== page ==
Over the ensuing years, Barnabas was joined by several werewolves, witches and demons, a Frankenstein-like creation, a Jekyll and Hyde knock-off and several other supernatural creatures.  Beyond the addition of monsters, the writers hit upon the innovation of time-travel and alternate dimension story lines.  Viewers were treated to extended (months long!) trips into the past to explore the history of the Collins family in the 18th and 19th century.  While these excursions were compelling and among the series' most lauded accomplishments, all the time-travel and journeys into the lives of alternate universe versions of the family may have contributed to the show's cancellation as viewers began to lose track of exactly which version of the Collinses they were watching.  Despite some fine moments, the show's final year must have proven baffling to casual viewers as it jumped back and forth between the "real" 1970 Collinwood mansion, the 19th century Collinwood, an alternate universe 1970 Collinwood and a possible 1990s future, before finishing up in an alternate universe 19th century Collinwood with all the regular cast members playing different characters in each time period.  If that's confusing to read, imagine trying to keep track of it watching a few episodes a week or coming back to the show after missing a few weeks or months.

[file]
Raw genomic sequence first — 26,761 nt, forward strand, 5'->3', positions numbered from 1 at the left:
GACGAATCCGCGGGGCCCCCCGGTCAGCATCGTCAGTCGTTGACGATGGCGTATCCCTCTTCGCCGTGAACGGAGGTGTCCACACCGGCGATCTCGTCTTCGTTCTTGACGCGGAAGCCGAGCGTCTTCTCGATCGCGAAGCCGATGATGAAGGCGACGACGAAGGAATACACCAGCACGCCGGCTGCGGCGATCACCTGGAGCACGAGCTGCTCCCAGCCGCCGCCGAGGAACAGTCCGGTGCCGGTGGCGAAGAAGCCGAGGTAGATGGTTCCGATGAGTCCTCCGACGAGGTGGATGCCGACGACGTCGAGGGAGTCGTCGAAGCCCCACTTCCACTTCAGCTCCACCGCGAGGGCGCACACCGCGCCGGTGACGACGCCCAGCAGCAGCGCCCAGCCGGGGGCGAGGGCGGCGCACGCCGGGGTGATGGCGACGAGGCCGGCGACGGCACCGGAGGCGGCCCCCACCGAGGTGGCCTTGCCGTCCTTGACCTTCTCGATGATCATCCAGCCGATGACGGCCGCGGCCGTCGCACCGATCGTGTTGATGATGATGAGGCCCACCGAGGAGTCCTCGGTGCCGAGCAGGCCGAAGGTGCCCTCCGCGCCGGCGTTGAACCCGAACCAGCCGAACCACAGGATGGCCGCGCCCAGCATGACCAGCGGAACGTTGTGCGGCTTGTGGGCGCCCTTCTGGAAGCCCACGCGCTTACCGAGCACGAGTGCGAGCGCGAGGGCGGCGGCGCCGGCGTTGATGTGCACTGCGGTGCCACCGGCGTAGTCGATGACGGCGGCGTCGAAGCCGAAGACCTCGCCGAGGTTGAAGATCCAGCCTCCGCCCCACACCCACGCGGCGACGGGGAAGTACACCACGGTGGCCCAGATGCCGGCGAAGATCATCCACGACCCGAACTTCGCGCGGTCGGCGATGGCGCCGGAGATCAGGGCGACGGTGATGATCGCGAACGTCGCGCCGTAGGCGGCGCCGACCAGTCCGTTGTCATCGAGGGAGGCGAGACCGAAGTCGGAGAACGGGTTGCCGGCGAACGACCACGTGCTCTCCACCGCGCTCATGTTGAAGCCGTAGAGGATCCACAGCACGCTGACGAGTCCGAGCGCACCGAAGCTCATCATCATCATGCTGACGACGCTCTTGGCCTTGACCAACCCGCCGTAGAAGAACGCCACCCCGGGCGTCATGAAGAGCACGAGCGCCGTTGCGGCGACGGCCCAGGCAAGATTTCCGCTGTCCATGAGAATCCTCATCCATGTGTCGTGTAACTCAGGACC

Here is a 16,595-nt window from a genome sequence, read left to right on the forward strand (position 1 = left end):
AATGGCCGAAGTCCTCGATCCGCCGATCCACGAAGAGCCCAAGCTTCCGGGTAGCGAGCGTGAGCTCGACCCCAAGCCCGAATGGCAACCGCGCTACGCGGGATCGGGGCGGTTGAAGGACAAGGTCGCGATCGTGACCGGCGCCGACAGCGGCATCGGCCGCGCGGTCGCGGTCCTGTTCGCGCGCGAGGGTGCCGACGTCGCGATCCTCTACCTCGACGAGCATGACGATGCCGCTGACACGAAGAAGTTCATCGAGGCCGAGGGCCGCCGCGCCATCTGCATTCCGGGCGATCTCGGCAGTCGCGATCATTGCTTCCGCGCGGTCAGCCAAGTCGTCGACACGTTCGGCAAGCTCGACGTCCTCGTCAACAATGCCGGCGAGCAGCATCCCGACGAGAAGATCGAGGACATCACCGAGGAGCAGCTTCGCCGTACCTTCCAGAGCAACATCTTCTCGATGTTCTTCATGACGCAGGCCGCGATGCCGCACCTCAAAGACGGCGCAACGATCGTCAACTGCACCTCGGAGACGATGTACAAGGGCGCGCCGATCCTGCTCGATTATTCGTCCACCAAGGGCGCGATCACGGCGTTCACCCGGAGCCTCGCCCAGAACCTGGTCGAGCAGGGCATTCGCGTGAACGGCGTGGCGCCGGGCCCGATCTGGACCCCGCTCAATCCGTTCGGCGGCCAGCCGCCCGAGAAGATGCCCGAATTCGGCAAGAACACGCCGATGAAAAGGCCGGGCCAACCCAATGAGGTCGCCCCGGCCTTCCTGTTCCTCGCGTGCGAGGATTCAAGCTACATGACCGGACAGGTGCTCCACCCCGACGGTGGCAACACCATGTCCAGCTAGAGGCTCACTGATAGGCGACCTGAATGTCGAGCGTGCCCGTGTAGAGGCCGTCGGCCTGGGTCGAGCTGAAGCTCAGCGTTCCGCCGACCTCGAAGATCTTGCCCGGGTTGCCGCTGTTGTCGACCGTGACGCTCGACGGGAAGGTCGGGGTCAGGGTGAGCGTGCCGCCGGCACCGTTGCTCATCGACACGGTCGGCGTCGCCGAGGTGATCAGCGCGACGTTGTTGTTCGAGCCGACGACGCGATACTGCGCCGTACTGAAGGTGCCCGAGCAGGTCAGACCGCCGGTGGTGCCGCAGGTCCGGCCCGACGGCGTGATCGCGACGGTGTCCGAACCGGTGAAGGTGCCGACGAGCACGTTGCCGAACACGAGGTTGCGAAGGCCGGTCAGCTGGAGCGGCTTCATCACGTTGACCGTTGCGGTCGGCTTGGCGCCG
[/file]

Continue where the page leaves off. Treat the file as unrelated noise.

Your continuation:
So what is the enduring appeal of this interesting television experiment?  Beyond the nostalgia of those who liked the show as kids and the appeal to fans of classic horror in general, the show continues to retain a fan base because, quite frankly, there has never been anything like it before or since in television.  One factor is the five-episodes-a-week format, a schedule traditionally limited to mainstream serials with broader appeal.  Having hundreds of hours to fill gave show plenty of time to stretch out its storylines and the imaginations of its writers.  Another reason it endures is probably the camp factor.  The show IS a 1960s soap opera, after all, with all that that implies.  Melodramatic dialogue and acting, cheap sets and the rough edges that come with having to put on a new production, live-to-tape (meaning no second takes) every day of the week in a tiny New York studio, all lend the show something of a quaint air at times.  Even the die-hard fans find things which make them chuckle sympathetically from time to time.  But DARK SHADOWS is in no way a so-bad-it's-good kind of deal.  It's the product of a lot of fine creators and actors doing their damndest to put together something worthwhile and original under the most demanding of circumstances.